Why? Because of pixels and tracking. Google and Facebook have pixels on your website that track users within up to 180 day windows, during which they will be available to you to remarket to. “If you stop the flow of traffic, you will stop the flow of the water, and so your bucket will continue to leak and eventually empties out,” Adrian explains.

Why an empty customer bucket can become a huge risk

Imagine you have let your bucket dry out, with just a handful of customers in it. You might think it will be easy to bounce back, relaunch advertising when the time is right and start generating revenue straightaway. 

In this scenario, you will A) cause significant damage to the user experience B) double your future advertising cost and C) possibly lose contact with your most-loyal, high-value customers. 

Doesn’t sound right? Let us explain to you why. 

1. Increased ad frequency will have negative impact on user experience

If your bucket doesn’t have enough users to serve your ads to, the ad frequency will increase. This will lead to a poor user experience for those in the bucket because they are constantly seeing the same messages and creatives at a higher frequency [because they are the only ones in the bucket].

2. The impact on cost metrics

When you are ready to re-enter the market, after the market surges and your production comes back to full capacity, you will now have to fill the bucket up, and also acquire customers. “Now we’re looking at higher cost per averages than we would have had we kept that bucket full with quality users in the long term,” Adrian says.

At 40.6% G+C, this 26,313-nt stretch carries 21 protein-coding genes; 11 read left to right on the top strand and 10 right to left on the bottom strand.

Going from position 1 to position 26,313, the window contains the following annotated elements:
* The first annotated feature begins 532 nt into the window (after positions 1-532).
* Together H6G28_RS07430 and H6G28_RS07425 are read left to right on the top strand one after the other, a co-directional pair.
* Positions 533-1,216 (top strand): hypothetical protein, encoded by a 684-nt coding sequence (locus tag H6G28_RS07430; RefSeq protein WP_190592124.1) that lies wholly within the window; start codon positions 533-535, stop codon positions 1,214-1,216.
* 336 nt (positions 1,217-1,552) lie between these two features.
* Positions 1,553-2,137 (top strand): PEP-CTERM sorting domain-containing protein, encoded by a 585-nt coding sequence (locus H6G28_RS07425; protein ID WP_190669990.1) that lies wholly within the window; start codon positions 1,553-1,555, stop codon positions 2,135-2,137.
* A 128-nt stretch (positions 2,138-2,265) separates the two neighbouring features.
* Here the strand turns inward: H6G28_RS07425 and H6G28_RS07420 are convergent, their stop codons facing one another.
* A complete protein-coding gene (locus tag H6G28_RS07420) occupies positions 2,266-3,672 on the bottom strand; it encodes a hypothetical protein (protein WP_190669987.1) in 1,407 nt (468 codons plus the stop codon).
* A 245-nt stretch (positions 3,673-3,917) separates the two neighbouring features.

If you are experiencing cash flow issues, and your focus is on profitability, we can shift your advertising strategy to brand search and remarketing. However, this strategy can only be applied short term whereas over time, when that bucket continues to drop, remarketing performance will also begin to decline.

The biggest long term risk? As we approach the holiday season in November – December, that is the key shopping time frame when most of our ecommerce clients drive more than 60% of their annual revenue from, you can’t build an efficient strategy if you enter the season with an empty bucket. “At that point, we’re not just talking about volume, but we also need to be as efficient and profitable as possible. And that strategy is only available if you have a healthy flow of customers to begin with” Adrian adds.

3. Losing the market to your competitors